Rainbow Rocks is actually pretty good


I meant to write something about My Little Pony: Equestria Girls about a year ago, but never got around to it. So here it is: the idea of setting the first Generation 4 movie mostly in an alternate dimension featuring teenage human versions of the MLP cast was controversial, to say the least. And indeed, were  I given the gun-to-the-head options of either returning to high school or going to a land of candy coloured ponies, the choice would be obvious.

But- the first EQG movie is OK. The plotting is garbage, the character arcs are less arcs and more like binary switches, and the music is mostly forgettable. But the fun that everyone seems to be having with it is infectious, and there are a few moments of genuinely inspired cheese (in particular, the over-the-top magical girl style climax).

And the EQG premise has turned out to be an unexpected boon in another area: the introduction of alternate dimensions into MLP canon led to Kate Cook running with the idea in the rather epic comic story arc, “Reflections”.

So I was interested to see where they would possibly go with this spinoff world in the canon.

The plot of Rainbow Rocks, the second EQG movie, goes something like this: the Dazzlings, a trio of sirens disguised as teenage pop divas have started terrorizing Canterlot High. Twilight Sparkle is called back from Equestria to deal with the problem. Somehow defeating them gets shoehorned into participating in a battle-of-the-bands they are masterminding. You can telegraph the rest of it from there.

The first thing of note is that the human high school setting has here become less of an end in itself, and more as a setting where the writers can try things that wouldn’t work in Equestria (such as having the Mane 6 form a rock band). And with all the introductions taken care of in the previous movie, the plot is much tighter this time around. Also, there is something delightfully Buffy-ish about the whole setup this time around. I like the idea of supernatural forces setting up shop in the banal and mundane.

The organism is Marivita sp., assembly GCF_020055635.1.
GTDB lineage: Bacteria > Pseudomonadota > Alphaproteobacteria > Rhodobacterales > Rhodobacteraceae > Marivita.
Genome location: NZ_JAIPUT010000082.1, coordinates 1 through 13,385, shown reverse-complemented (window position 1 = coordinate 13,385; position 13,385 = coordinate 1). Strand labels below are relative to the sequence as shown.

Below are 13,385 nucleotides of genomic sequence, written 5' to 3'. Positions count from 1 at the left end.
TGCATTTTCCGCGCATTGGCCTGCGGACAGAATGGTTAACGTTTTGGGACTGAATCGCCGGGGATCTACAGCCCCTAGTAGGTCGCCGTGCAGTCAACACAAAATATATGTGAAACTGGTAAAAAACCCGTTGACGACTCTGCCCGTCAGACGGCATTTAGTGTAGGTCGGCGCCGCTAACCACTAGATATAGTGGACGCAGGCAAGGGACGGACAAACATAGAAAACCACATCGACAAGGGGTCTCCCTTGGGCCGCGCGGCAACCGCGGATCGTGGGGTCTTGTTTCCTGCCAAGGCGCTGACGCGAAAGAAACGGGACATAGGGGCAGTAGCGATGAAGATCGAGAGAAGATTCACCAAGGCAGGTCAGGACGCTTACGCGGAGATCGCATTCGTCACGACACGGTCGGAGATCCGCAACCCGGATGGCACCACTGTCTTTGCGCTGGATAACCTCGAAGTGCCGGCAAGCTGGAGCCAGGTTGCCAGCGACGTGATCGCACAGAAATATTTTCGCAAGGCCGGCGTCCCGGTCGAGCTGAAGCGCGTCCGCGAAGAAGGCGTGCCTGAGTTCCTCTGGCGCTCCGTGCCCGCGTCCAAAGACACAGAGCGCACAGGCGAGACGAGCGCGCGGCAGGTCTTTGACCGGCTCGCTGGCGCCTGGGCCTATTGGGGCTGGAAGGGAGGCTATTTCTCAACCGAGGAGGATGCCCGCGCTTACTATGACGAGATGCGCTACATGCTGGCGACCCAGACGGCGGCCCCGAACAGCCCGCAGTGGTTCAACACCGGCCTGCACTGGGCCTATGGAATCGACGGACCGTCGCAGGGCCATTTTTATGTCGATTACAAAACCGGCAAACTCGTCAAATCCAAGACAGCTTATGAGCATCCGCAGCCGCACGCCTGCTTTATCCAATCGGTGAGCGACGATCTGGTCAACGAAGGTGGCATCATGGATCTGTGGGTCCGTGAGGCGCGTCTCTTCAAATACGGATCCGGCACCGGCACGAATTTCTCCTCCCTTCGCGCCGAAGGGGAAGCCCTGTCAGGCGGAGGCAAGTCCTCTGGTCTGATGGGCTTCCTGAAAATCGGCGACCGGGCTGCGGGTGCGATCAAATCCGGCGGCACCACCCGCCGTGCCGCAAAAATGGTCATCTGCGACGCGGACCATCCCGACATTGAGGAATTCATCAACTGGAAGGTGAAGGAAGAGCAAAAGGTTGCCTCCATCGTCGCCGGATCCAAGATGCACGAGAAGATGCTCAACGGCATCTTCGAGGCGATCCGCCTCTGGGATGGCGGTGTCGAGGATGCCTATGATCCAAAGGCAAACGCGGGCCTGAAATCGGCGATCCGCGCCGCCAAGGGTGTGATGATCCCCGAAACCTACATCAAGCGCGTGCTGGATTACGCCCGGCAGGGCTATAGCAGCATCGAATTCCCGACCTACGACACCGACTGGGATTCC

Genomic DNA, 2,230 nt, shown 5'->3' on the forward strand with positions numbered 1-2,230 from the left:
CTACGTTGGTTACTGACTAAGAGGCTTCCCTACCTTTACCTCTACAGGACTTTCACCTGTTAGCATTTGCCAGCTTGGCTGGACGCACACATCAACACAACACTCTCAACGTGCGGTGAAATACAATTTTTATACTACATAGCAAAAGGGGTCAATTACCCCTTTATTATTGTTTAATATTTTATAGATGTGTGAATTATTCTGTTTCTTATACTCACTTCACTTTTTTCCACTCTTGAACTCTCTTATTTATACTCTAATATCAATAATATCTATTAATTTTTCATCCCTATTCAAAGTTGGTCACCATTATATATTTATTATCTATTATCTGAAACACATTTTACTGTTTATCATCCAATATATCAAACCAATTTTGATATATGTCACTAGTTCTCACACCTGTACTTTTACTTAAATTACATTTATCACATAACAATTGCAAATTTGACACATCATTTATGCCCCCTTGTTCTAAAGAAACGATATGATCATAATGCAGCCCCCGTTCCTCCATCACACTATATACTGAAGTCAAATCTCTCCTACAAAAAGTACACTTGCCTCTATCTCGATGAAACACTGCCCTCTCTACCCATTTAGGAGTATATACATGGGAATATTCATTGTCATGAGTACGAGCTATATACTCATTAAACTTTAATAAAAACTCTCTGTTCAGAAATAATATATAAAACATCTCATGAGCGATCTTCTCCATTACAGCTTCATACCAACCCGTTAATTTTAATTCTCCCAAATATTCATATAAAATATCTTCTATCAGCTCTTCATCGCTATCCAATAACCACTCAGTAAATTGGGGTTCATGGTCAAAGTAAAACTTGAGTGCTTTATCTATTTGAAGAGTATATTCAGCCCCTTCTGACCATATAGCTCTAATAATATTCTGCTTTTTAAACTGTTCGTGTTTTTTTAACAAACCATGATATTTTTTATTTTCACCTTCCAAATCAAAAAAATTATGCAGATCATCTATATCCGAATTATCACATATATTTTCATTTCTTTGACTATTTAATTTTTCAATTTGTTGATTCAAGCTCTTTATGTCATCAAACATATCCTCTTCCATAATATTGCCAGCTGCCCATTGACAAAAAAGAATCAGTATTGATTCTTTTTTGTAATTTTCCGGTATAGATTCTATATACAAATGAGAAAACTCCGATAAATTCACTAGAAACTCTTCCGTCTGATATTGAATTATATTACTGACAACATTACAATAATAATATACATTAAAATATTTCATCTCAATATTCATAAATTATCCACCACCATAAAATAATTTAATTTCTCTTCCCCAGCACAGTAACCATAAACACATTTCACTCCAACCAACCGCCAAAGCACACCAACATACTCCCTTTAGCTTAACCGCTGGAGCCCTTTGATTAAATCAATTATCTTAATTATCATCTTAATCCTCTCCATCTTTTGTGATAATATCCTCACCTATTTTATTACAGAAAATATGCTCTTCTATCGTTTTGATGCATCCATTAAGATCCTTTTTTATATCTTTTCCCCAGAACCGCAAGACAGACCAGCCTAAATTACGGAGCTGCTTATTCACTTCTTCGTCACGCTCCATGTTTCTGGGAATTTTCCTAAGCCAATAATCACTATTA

As might be expected from the premise, the movie revels in as many pop music tropes and cliches as it can, and for the most part it works. Seeing which characters get paired with which instruments and genres is amusing (and Derpy’s choice is particularly inspired).

This is helped by Daniel Ingram’s songs. While they don’t venture too far from the pop template of EQG1, there’s more interesting stuff going on here, from Trixie’s R&B to Rainbow Dash’s punk. The battle-of-the-bands theme also helps integrate them into the actual plot, giving them emotional weight.

As for the characters, the Dazzles are exactly the sort of catty, manipulative,  love-to-hate-them gals you’d need for a story like this. Sunset Shimmer emerges as the most interesting of the protagonists, having to deal with the fallout from her villainous turn in the previous movie. And, again, having introduced and reunited the Doug Funny Mane 6 in the previous film, they’re given the breathing room to work as decent subs for our four legged friends.

Sprinkled throughout are all the sorts of nods and winks that get the fanboy in me excited – the cameo appearance of one season 4 character was flawlessly executed.

So, in sum, I’m glad that this movie exists. Cheesy and cliche? Right to its very core, but in all the right ways.

About Josh W

Scribbler and doodler
This entry was posted in pop culture and its discontents and tagged , , , . Bookmark the permalink.

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